DPC cherry-picking: the defense speaks. Part 2.

Recap of Part 1 The direct primary care community has long tried to support claims that DPC reduces overall health care costs by 20% to 40% with non-risk-adjusted cost-reduction data drawn from employment health plans that allowed employees to elect between DPC and FFS primary care options options. But the first and, so far, onlyContinue reading “DPC cherry-picking: the defense speaks. Part 2.”

DPC cherry-picking: the defense speaks. Part 1.

Jump to Part 2. Within days of the Milliman report warning of the “imperative to control for patient selection in DPC studies [lest] differences in cost due to underlying patient differences [] be erroneously assigned as differences caused by DPC”, the first rumbling of resistance from the DPC advocacy community emerged. This was a suggestion,Continue reading “DPC cherry-picking: the defense speaks. Part 1.”

Downstream consequences when employers fall for non-risk-adjusted data brags.

Do you remember when Union County’s three year DPC commitment for 2016-2018 was claimed to be saving Union County $1.25 Million per year? So why did Union County’s health benefits expenditure rise twice as fast as can be explained by the combined effect of medical price inflation and workforce growth? For the first year orContinue reading “Downstream consequences when employers fall for non-risk-adjusted data brags.”

Medicare, dual coverage, and opt-out. The cherry on top of the cherry-picking machine for employer-based direct primary care.

In 2016, the share of people between 65 and 74 who were still working was over 25%. Any of them working at employers with more than twenty employees covered by group health plans are required by law to be included in the employer’s plan. They may also enroll in Medicare Part B. Some employer plansContinue reading “Medicare, dual coverage, and opt-out. The cherry on top of the cherry-picking machine for employer-based direct primary care.”

Two new DPC brags failed to show bona fide risk-adjusted savings; together, they make clear that DPC brags rely on cherry-picking.

Two recent DPC brags fit together in a telling way. Nextera Healthcare reported non-risk-adjusted claims data indicating that employees of a Colorado school district who selected Nextera’s DPC option had total costs that were 30% lower than those who selected a traditional insurance option. But that employer’s benefit package confers huge cash advantages (up toContinue reading “Two new DPC brags failed to show bona fide risk-adjusted savings; together, they make clear that DPC brags rely on cherry-picking.”

No huge win for DirectAccessMD when employer DPC option data is compared with non-DPC cohort.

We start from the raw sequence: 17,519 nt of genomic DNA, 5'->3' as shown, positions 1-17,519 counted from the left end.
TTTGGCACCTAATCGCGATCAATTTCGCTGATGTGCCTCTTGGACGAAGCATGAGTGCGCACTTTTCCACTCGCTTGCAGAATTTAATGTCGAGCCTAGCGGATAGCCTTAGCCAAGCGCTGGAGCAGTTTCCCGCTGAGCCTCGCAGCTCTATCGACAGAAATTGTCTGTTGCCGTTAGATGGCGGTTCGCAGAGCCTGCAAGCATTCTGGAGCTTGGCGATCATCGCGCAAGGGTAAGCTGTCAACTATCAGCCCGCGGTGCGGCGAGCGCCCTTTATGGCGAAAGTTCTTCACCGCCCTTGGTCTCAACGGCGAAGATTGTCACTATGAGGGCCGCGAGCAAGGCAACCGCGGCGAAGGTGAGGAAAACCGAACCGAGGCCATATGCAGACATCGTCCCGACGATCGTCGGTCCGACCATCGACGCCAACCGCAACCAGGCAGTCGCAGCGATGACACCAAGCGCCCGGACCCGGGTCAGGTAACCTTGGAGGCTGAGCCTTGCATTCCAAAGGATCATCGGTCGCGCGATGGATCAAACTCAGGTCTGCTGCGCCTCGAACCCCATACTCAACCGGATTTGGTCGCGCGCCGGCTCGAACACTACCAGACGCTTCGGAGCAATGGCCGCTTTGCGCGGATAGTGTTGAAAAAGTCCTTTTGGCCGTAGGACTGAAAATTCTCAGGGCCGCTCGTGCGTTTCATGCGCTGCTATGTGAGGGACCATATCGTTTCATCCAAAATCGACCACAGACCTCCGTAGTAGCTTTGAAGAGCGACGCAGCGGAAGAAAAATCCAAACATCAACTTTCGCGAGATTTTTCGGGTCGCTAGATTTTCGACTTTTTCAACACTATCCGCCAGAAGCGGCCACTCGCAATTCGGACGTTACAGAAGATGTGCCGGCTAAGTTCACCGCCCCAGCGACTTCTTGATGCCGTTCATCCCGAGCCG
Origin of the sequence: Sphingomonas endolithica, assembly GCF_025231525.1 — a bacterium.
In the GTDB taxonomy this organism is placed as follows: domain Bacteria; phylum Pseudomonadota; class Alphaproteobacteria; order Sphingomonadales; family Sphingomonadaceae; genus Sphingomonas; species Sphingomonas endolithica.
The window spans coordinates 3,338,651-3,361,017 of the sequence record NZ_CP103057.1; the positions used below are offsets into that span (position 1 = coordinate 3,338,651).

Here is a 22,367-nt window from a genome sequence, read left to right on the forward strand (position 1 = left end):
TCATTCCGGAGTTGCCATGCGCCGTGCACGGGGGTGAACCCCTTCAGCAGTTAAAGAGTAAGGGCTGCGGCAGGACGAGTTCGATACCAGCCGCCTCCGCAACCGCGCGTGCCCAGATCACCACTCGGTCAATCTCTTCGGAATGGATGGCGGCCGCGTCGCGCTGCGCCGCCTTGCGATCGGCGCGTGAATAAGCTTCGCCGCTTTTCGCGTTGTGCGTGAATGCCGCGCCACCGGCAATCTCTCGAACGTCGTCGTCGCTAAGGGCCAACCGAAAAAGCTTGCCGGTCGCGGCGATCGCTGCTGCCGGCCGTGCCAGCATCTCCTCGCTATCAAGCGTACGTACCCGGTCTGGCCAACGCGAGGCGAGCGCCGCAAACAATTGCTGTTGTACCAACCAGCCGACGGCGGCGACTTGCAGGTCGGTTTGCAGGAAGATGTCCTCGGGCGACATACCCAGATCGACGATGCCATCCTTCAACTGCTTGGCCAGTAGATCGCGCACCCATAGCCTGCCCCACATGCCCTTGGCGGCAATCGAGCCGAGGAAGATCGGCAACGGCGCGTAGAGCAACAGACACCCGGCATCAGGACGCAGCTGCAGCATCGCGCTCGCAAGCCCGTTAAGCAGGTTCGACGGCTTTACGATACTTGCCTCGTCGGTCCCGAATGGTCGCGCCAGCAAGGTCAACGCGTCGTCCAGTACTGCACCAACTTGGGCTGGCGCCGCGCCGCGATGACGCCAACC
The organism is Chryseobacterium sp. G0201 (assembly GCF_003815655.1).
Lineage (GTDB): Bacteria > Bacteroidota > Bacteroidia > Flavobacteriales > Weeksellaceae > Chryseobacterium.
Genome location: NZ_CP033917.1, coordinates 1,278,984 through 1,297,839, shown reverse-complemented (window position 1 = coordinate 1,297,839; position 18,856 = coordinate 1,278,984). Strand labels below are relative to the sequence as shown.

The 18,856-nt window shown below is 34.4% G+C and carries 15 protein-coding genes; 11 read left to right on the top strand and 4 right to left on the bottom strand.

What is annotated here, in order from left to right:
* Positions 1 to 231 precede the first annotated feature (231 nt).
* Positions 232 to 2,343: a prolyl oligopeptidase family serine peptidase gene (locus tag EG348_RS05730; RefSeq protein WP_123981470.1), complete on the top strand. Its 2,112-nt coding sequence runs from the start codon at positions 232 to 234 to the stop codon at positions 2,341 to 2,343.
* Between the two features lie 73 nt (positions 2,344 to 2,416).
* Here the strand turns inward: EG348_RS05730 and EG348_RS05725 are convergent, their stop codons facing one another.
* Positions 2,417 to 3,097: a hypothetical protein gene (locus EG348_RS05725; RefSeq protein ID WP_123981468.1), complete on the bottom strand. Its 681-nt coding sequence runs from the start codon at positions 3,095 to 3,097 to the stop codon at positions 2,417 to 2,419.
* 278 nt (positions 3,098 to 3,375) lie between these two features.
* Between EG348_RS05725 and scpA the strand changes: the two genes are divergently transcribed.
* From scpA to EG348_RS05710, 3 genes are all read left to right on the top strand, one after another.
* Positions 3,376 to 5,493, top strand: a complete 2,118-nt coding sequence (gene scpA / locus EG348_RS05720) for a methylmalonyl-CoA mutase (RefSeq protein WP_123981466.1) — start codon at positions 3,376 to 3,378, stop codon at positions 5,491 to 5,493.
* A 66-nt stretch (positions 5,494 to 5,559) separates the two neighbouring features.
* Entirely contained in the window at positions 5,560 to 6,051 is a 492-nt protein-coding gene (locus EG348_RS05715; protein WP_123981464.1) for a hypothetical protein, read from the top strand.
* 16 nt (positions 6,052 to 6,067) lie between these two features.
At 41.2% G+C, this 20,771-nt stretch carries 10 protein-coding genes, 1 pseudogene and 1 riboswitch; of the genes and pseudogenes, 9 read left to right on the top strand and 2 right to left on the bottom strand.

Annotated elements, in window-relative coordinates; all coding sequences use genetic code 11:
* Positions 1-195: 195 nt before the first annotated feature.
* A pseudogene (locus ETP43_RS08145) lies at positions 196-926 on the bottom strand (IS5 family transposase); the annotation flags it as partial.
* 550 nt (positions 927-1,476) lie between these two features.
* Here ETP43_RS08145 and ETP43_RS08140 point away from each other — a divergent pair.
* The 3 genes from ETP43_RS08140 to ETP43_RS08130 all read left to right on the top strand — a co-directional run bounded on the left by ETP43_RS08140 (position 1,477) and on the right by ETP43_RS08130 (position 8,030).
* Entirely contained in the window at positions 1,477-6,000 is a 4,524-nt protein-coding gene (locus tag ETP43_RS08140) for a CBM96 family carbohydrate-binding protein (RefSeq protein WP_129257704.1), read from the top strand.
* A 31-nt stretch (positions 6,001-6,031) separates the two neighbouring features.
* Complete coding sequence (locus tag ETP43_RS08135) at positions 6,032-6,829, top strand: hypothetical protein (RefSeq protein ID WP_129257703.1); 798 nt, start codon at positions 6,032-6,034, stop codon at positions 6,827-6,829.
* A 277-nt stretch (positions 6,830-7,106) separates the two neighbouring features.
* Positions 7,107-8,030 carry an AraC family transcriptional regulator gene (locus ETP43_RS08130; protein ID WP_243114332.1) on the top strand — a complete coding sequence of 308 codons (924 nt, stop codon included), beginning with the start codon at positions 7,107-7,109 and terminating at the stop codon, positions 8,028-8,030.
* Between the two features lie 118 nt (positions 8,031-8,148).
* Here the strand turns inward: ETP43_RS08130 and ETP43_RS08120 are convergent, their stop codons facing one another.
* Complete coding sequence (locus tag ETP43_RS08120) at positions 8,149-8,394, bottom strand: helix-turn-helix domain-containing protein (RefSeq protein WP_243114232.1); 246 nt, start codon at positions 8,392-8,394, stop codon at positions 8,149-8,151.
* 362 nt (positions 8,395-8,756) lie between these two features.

The DirectAccessMD clinic that serves the employees of Anderson County, SC, is run by a tireless advocate for, and deep believer in DPC, Dr J Shane Purcell. Here the employer, with Dr Purcell’s apparent support, has taken steps that seems to have somewhat mitigated the selection bias that is baked into most other direct primaryContinue reading “No huge win for DirectAccessMD when employer DPC option data is compared with non-DPC cohort.”

Risk adjustment and more badly needed for KPI Ninja’s Strada-brag

Amended 6/26/20 3:15AM The Milliman report’s insistence on the important of risk adjustment will no doubt see the DPC movement pouring a lot of their old wine into new bottles, and perhaps even the creation of new wine. In the meantime, the old gang has been demanding attention to some of the old wine stillContinue reading “Risk adjustment and more badly needed for KPI Ninja’s Strada-brag”

The Nextera/DigitalGlobe study design made any conclusion on the downstream effect of subscription primary care impossible.

The study indiscriminately mixed subscription patients with pay-per-visit patients. Selection bias was self-evident; the study period was brief; and the study cohort tiny. Still, the study suggests that choosing Nextera and its doctors was associated with lower costs; but the study’s core defect prevent the drawing of conclusions about subscription primary care. UPDATED JUNE 2020.Continue reading “The Nextera/DigitalGlobe study design made any conclusion on the downstream effect of subscription primary care impossible.”

DPC and the pandemic: more capable than FFS? Or less?

DPC advocates are talking a lot these days about how a pandemic shows the superiority of direct primary care. Today, I learned this. Along with individualized medicine and the flexibility of fewer patients, however, comes one negative side effect: as Dr. Donohoe puts it, “the biggest roadblock to more people doing Direct Care pediatrics isContinue reading “DPC and the pandemic: more capable than FFS? Or less?”

A moment of clarity about selection bias – at a DPC summit.

At 2019 Summit, Mike Tuggy, MD, FAAFP, presented this: What Have Primary Care Practices Provided to Employers Who Invested in Primary Care? The Results Speak for Themselves–Reports from Across the U.S.2019 DPCSummit62019 Direct Primary Care (DPC) Summit His presentation began with high praise for Qliance and others. He suggested that these models might be usedContinue reading “A moment of clarity about selection bias – at a DPC summit.”